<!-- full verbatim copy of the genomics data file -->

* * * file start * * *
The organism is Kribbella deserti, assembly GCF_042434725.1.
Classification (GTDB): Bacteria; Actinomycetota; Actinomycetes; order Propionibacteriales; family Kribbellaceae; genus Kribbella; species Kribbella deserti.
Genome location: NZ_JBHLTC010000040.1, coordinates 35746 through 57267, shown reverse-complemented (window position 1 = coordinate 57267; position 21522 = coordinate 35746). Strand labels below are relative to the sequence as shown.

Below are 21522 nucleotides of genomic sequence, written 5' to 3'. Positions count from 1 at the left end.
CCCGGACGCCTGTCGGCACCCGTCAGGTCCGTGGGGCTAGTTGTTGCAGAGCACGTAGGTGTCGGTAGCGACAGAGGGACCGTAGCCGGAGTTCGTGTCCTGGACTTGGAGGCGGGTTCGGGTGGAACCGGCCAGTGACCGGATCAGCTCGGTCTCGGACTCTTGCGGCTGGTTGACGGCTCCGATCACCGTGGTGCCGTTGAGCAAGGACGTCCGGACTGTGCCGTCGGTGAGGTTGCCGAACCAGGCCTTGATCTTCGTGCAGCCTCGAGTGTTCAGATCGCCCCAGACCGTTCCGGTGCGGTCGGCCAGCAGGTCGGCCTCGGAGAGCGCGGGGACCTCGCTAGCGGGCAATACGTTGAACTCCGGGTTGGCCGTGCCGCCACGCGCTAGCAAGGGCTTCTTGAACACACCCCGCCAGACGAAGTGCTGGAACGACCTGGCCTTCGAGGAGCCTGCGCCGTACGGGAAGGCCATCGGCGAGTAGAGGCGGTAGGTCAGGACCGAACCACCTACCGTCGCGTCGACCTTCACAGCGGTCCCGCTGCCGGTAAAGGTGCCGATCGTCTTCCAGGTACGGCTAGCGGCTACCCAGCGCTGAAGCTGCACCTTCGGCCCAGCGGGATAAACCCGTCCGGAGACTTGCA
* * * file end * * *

The organism is Kribbella deserti, assembly GCF_042434725.1.
Classification (GTDB): Bacteria; Actinomycetota; Actinomycetes; order Propionibacteriales; family Kribbellaceae; genus Kribbella; species Kribbella deserti.
Genome location: NZ_JBHLTC010000040.1, coordinates 35746 through 57267, shown reverse-complemented (window position 1 = coordinate 57267; position 21522 = coordinate 35746). Strand labels below are relative to the sequence as shown.

Below are 21522 nucleotides of genomic sequence, written 5' to 3'. Positions count from 1 at the left end.
CCCGGACGCCTGTCGGCACCCGTCAGGTCCGTGGGGCTAGTTGTTGCAGAGCACGTAGGTGTCGGTAGCGACAGAGGGACCGTAGCCGGAGTTCGTGTCCTGGACTTGGAGGCGGGTTCGGGTGGAACCGGCCAGTGACCGGATCAGCTCGGTCTCGGACTCTTGCGGCTGGTTGACGGCTCCGATCACCGTGGTGCCGTTGAGCAAGGACGTCCGGACTGTGCCGTCGGTGAGGTTGCCGAACCAGGCCTTGATCTTCGTGCAGCCTCGAGTGTTCAGATCGCCCCAGACCGTTCCGGTGCGGTCGGCCAGCAGGTCGGCCTCGGAGAGCGCGGGGACCTCGCTAGCGGGCAATACGTTGAACTCCGGGTTGGCCGTGCCGCCACGCGCTAGCAAGGGCTTCTTGAACACACCCCGCCAGACGAAGTGCTGGAACGACCTGGCCTTCGAGGAGCCTGCGCCGTACGGGAAGGCCATCGGCGAGTAGAGGCGGTAGGTCAGGACCGAACCACCTACCGTCGCGTCGACCTTCACAGCGGTCCCGCTGCCGGTAAAGGTGCCGATCGTCTTCCAGGTACGGCTAGCGGCTACCCAGCGCTGAAGCTGCACCTTCGGCCCAGCGGGATAAACCCGTCCGGAGACTTGCA